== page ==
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Fitch Affirms IBA and Pasha Bank; Downgrades AccessBank on Sovereign Action
March 9, 2016 / 6:28 PM / 2 years ago

Fitch Affirms IBA and Pasha Bank; Downgrades AccessBank on Sovereign Action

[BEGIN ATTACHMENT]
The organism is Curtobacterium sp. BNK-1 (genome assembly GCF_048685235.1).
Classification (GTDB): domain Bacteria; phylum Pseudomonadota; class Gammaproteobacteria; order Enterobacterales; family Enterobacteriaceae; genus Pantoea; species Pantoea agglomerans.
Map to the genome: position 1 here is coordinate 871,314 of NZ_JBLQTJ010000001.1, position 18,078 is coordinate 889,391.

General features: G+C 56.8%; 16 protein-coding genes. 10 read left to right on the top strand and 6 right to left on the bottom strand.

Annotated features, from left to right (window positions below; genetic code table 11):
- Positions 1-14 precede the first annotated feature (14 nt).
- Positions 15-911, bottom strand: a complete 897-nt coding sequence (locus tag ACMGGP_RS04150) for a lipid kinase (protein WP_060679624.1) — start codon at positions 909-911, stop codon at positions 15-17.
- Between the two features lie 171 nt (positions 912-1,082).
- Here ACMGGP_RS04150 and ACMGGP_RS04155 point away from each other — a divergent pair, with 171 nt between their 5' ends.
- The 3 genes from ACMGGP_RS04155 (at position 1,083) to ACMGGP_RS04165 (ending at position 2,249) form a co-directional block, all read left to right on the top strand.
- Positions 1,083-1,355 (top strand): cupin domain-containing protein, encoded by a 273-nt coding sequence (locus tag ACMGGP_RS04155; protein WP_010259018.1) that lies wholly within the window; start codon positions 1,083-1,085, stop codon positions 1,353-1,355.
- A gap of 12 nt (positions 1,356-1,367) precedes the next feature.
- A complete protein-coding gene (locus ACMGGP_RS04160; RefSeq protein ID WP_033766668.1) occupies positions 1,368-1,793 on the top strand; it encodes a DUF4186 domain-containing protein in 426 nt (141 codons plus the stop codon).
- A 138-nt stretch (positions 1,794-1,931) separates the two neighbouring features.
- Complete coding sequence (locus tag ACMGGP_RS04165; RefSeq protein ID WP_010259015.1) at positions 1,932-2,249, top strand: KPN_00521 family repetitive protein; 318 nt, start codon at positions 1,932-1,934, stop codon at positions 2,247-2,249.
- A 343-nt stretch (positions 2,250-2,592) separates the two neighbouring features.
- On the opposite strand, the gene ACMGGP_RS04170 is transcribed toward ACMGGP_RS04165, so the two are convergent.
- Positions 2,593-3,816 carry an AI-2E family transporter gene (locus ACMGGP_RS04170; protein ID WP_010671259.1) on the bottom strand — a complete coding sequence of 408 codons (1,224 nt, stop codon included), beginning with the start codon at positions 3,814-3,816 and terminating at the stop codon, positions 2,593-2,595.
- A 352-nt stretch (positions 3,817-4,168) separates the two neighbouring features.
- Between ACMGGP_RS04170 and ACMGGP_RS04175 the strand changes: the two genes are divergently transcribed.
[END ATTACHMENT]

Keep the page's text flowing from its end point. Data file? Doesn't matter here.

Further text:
(The following statement was released by the rating agency) MOSCOW, March 09 (Fitch) Fitch Ratings has affirmed International Bank of Azerbaijan's (IBA) and Pasha Bank's Long-term Issuer Default Ratings (IDRs) at 'BB' and 'BB-', respectively. The agency has also downgraded the Long-term IDR of Azerbaijan's AccessBank (AB) to 'BB+' from 'BBB-'. The Outlooks on all three banks are Negative. A full list of rating actions is available at the end of this commentary. The rating action follows the downgrade of Azerbaijan's IDRs and Country Ceiling (see "Fitch Downgrades Azerbaijan to 'BB+'; Outlook Negative" dated 26 February 2016 on www.fitchratings.com). KEY RATING DRIVERS IBA The affirmation of IBA's Support Rating Floor (SRF) and Long-term IDR at 'BB' balances the weaker ability of the authorities to provide support to the bank, as reflected by the sovereign downgrade with Fitch's view of a now stronger propensity of the authorities to support, due to a considerable improvement in the support track record. The latter is reflected in (i) the AZN3bn clean-up of IBA's balance-sheet, executed through buy-outs of impaired loans, which was finalised in January 2016; and (ii) a planned AZN500m equity injection, which will support IBA's solvency and also increase the Ministry of Finance's stake in the bank to above 80%, from 51.1% at present. Fitch's view of the improved propensity to support has resulted in a reduction, to one notch from two, in the difference between IBA's and the sovereign's Long-term IDRs. IBA's Long-term IDR has been removed from Rating Watch Positive (RWP). The RWP had reflected the potential for IBA to be upgraded if the problem loan buy-out was completed and the sovereign rating remained at its previous level. (See "Fitch Keeps IBA on RWP; Takes Negative Action on 4 Other Azerbaijani Banks" dated 24 December 2015 at www.fitchratings.com). However, the sovereign downgrade meant that the RWP was removed without an upgrade of IBA. IBA's IDRs, SRF and the Support Rating of '3' continue to reflect Fitch's view of a moderate probability of support from the Azerbaijani authorities. In assessing the propensity, Fitch views favourably, in addition to the improved track record, the following factors: (i) IBA's high systemic importance, stemming from its dominant market shares (the bank accounts for 35% of sector assets) and substantial funding from state-owned entities (around AZN1.5bn or 15% of end-1H15 liabilities); (ii) the bank's majority state ownership; (iii) IBA's fairly small size relative to the sovereign's available resources (IBA's equity and assets equalled to less than 2% and 25% of GDP at end-2015, respectively); and (iv) the potentially significant reputational damage for the authorities in case of IBA's default. The one notch differential between the sovereign and bank ratings reflects (i) the still short track record of significant support for the bank after a more extended period when sufficient support was not forthcoming; (ii) moderate risk that, in case of extreme sovereign stress, the authorities would cease to provide full support to IBA and other quasi-sovereign entities ahead of a sovereign default; and (iii) the authorities' stated intention to ultimately privatise the bank. The affirmation of IBA's 'b-' Viability Rating (VR) reflects (i) IBA's fragile asset quality which, despite the AZN3bn problem loan buy-out, will remain under pressure from high loan dollarisation (60% at end-2015) and still significant volumes of higher-risk asset exposures; (ii) a still rather weak core capital position, although this should be moderately strengthened by the expected AZN500m equity injection; (iii) weak profitability; and (iv) high near-term refinancing risks, although planned capital support may improve IBA's liquidity position. Although IBA's non-performing loans (NPLs, 90 days overdue) comprised a moderate 7% of end-2015 gross loans, Fitch views underlying asset quality as vulnerable, at least based on a review of IBA's largest loans. These loans remain concentrated (the 20 largest loan exposures equalled 3.8x regulatory capital at end-2015) and high-risk. The risk of these loans stems from (i) the generally long tenors/grace periods on principal repayments; (ii) significant project finance exposures; and (iii) considerable exposures to construction and real estate. In addition to the largest loans, IBA's sizable exposure (AZN3bn or 3.4x regulatory capital) mostly to start-ups/uncompleted real estate projects in Russia, represents an additional drag on asset quality. Positively, according to management, IBA is discussing with the authorities possible further problem asset buy-outs on top of the AZN3bn already completed. Fitch estimates IBA's Fitch Core Capital (FCC) ratio at end-2015 at approximately 6%, as the positive (balance sheet reduction) effect of the AZN3bn asset transfer was largely offset by the devaluation of the manat in 4Q15, which resulted in significant inflation of IBA's FX-denominated assets. FCC may increase to about 10% after the expected AZN500m equity injection, assuming only moderate new loan issuance, but could be further boosted in case of an additional problem asset buy-out. Internal capital-generating capacity is weak due to narrow margins, a high cost base and elevated loan impairments. Fitch does not expect IBA's profitability to improve in the near-term. IBA's near-term refinancing needs are significant. According to management, IBA's refinancing needs for the year amounted to around AZN1.2bn at end-February 2016, while the liquidity buffer was only AZN0.6bn. However, the equity injection should - and cash receipts from any further loan sale could - support the bank's liquidity position. Funding from corporate clients (33% of end-2015 liabilities) is fairly sticky, but IBA faced a moderate 5%-10% retail funding outflow in December 2015-January 2016. Funding dollarisation was a high 80% at end-2015 and IBA's short USD balance sheet position was around 1x regulatory capital. According to management, this was fully hedged with the Central Bank of Azerbaijan and other counterparties, so IBA's bottom-line is protected from one-off translation losses in case of further AZN devaluation. AB The downgrade of AB's Long-term IDR to 'BB+' from 'BBB-' and Support Rating to '3' from '2' reflects the revision of Azerbaijan's Country Ceiling to 'BB+' from 'BBB-'. This in turn reflects Fitch's view of an increase in transfer and convertibility risks - in line with the weakening of the sovereign credit profile - which could constrain the ability of AB to utilise support from its International Financial Institution (IFI) shareholders to service its foreign currency obligations. Fitch continues to view the propensity of the IFIs to provide support to AB as high. The support considerations take into account (i) the IFIs' strategic commitment to microfinance lending in developing markets; (ii) the IFIs' direct ownership of AB, stemming from their participation as founding shareholders; (iii) the significant integration of IFI guidelines into AB's risk management; and (iv) Fitch's expectation that a full exit of the IFIs from the bank in the next few years is unlikely. The Negative Outlook on AB's IDRs reflects that on the sovereign. The affirmation of AB's VR of 'bb-' reflects the bank's still solid intrinsic creditworthiness in the highly cyclical and oil-dependent Azerbaijani economy. The VR continues to factor in AB's adequate asset quality, driven by robust underwriting standards and risk controls, strong bottom-line performance, comfortable capital position and the sound quality of management. However, Fitch expects AB's financial profile to deteriorate over the next 12-18 months, which is likely to exert downward pressure on the VR. At end-2015, AB's loans 30 days overdue surged to 7.4% of gross loans from 0.8% at end-2014. Restructured loans also increased sharply to 28% from 0.5% at end-2014. According to management, most of the restructured loans are FX-denominated loans, where AB has extended maturities and reduced interest rates so that monthly instalments for borrowers in manat terms are unchanged following the devaluation. Helping to mitigate the asset quality risks is rather granular and mostly secured profile of the loan portfolio so that at least moderate recoveries from overdue loans are likely. However, pressure on asset quality may intensify in 2016, due to high loan dollarisation in AB (70% of its gross loans) and the ongoing slowdown of the economy. AB's loss absorption capacity is significant, as expressed by its high 17% FCC ratio at end-2015. Fitch estimates that AB's regulatory capital buffer is sufficient to withstand 8% of additional credit losses. AB's robust pre-impairment profit in 2015 was equal to 5.5% of loans, also supporting the bank's loss absorption capacity. Near-term refinancing needs are significant, at around 30% of end-2015 liabilities, but the available liquidity cushion at end-2015 (including committed credit lines of USD72m from IFIs) was equal to 90% of maturing facilities. Refinancing risks are partially reduced by rapid loan turnover and access to parent funding. PB PB's IDRs, SR and SRF are underpinned by the potential support available to the bank from the Azerbaijan authorities, in case of need. Fitch's view on support takes into account: (i) the combined market shares of PB and its sister Kapital Bank (KB) in considering systemic importance, as they are part of a single group; (ii) the somewhat improved track record of sovereign support for the banking sector in light of the ongoing financial rehabilitation of IBA; and (iii) the benefits of the banks being ultimately owned by a structure closely connected to the Azerbaijani authorities, which at least in the near term should make support more likely, in Fitch's view. PB and KB, which are both owned by Pasha Holding, at end-1H15 had combined market shares of 14.1% in deposits (6% KB; 8.1% PB) and 8.8% of loans (5.6% KB, 3.2% PB), making them comfortably the second-largest banking group in Azerbaijan after IBA. In Fitch's view, any sovereign support would likely be available to both of the banks, in case of need, rather than one of the institutions in isolation. The Outlook on PB's IDR has been revised to Negative from Stable to mirror that on the sovereign, while the differential between the sovereign and bank ratings has narrowed to two notches from three. The reduction in the rating differential reflects (i) the improved recent track record of government support, given the assistance to IBA (PB and KB themselves have not needed support during the recent downturn); (ii) Fitch's view that the propensity to provide support to PB remains strong, while the ability of the sovereign to support has only reduced moderately given the small size of PB and KB (combined balance sheets equal to just 6% of GDP); and (iii) usually somewhat smaller notching at lower rating levels between sovereign ratings and bank Support Rating Floors, in accordance with Fitch's bank rating criteria. KEY RATING DRIVERS AND SENSITIVITIES IBA MOSCOW The expected rating of IBA Moscow's senior debt issues is equalised with that of its parent IBA. This reflects IBA's offer to purchase the bonds in case of a default by IBA Moscow, which represents an irrevocable undertaking and ranks equally with IBA's other senior unsecured obligations. IBA Moscow's senior unsecured debt rating is likely to move in tandem with IBA's senior debt rating. RATING SENSITIVITIES IDRS, SRs AND SRFs The Negative Outlooks on all three banks reflect that on the sovereign. Accordingly, the support-driven IDRs on each of the banks will likely be downgraded in case of the sovereign being downgraded and the Country Ceiling lowered. Conversely, a revision of the Outlook on the sovereign to Stable will likely result in a similar action on the banks. Downside pressure on the banks' IDRs could also result from a potential weakening of the support stance of the sovereign (for IBA and Pasha) or IFI shareholders (for AB), although Fitch views this as unlikely in the near-term. Upside rating potential for PB and IBA, implying a reduction of the notching between the banks' ratings and that of the sovereign, is limited at the moment. However, further improvements in the track record of sovereign support for the banking sector as a whole, and IBA in particular, would be credit-positive. IBA's AND AB's VRS IBA's VR could be upgraded if the positive impact on its credit profile from the planned capital support and potential additional problem asset transfer is sufficient to materially improve the bank's solvency and is not offset by renewed asset quality pressure. Downside pressure on IBA's VR could result from a further intensification of asset quality and refinancing pressures. AB's VR could be downgraded if further loan impairment materially erodes its profitability and eats into capital. AB's VR may be affirmed if asset quality pressure reduces. Upside potential for AB's VR is limited and would require an improvement in the broader economic environment. The rating actions are as follows: IBA Long-term foreign currency IDR: affirmed at 'BB'; off RWP; Outlook Negative Short-term foreign currency IDR: affirmed at 'B' Viability Rating: affirmed at 'b-', off Rating Watch Evolving Support Rating: affirmed at '3' Support Rating Floor: affirmed at 'BB', off RWP Senior unsecured debt: affirmed at 'BB', off RWP IBA-Moscow Senior unsecured debt: affirmed at 'BB(EXP)', off RWP AccessBank Long-term IDR: downgraded to 'BB+' from 'BBB-'; Outlook Negative Short-term IDR: downgraded to 'B' from 'F3' Viability Rating: affirmed at 'bb-' Support Rating: downgraded to '3' from '2' Pasha Bank Long-term foreign-currency IDR: affirmed at 'BB-'; Outlook revised to Negative from Stable Short-term foreign-currency IDR: affirmed at 'B' Viability Rating: 'b+'; unaffected Support Rating: affirmed at '3' Support Rating Floor: affirmed at 'BB-' Contact: Primary Analyst Dmitri Vasiliev Director +7 495 956 5576 Fitch Ratings CIS Limited 26 Valovaya Street Moscow 115054 Secondary Analysts Ruslan Bulatov (IBA, AB) Associate Director +7 495 956 9982 Maria Kuraeva (PB) Associate Director +7 495 956 5575 Committee Chairperson Olga Ignatieva Senior Director +7 495 956 6906 Media Relations: Elaine Bailey, London, Tel: +44 203 530 1153, Email: elaine.bailey@fitchratings.com. Additional information is available on www.fitchratings.com. Applicable Criteria Global Bank Rating Criteria (pub. 20 Mar 2015) here Additional Disclosures Dodd-Frank Rating Information Disclosure Form here _id=1000665 Solicitation Status here Endorsement Policy here ail=31 ALL FITCH CREDIT RATINGS ARE SUBJECT TO CERTAIN LIMITATIONS AND DISCLAIMERS. PLEASE READ THESE LIMITATIONS AND DISCLAIMERS BY FOLLOWING THIS LINK: here. IN ADDITION, RATING DEFINITIONS AND THE TERMS OF USE OF SUCH RATINGS ARE AVAILABLE ON THE AGENCY'S PUBLIC WEBSITE 'WWW.FITCHRATINGS.COM'. PUBLISHED RATINGS, CRITERIA AND METHODOLOGIES ARE AVAILABLE FROM THIS SITE AT ALL TIMES. FITCH'S CODE OF CONDUCT, CONFIDENTIALITY, CONFLICTS OF INTEREST, AFFILIATE FIREWALL, COMPLIANCE AND OTHER RELEVANT POLICIES AND PROCEDURES ARE ALSO AVAILABLE FROM THE 'CODE OF CONDUCT' SECTION OF THIS SITE. FITCH MAY HAVE PROVIDED ANOTHER PERMISSIBLE SERVICE TO THE RATED ENTITY OR ITS RELATED THIRD PARTIES. DETAILS OF THIS SERVICE FOR RATINGS FOR WHICH THE LEAD ANALYST IS BASED IN AN EU-REGISTERED ENTITY CAN BE FOUND ON THE ENTITY SUMMARY PAGE FOR THIS ISSUER ON THE FITCH WEBSITE.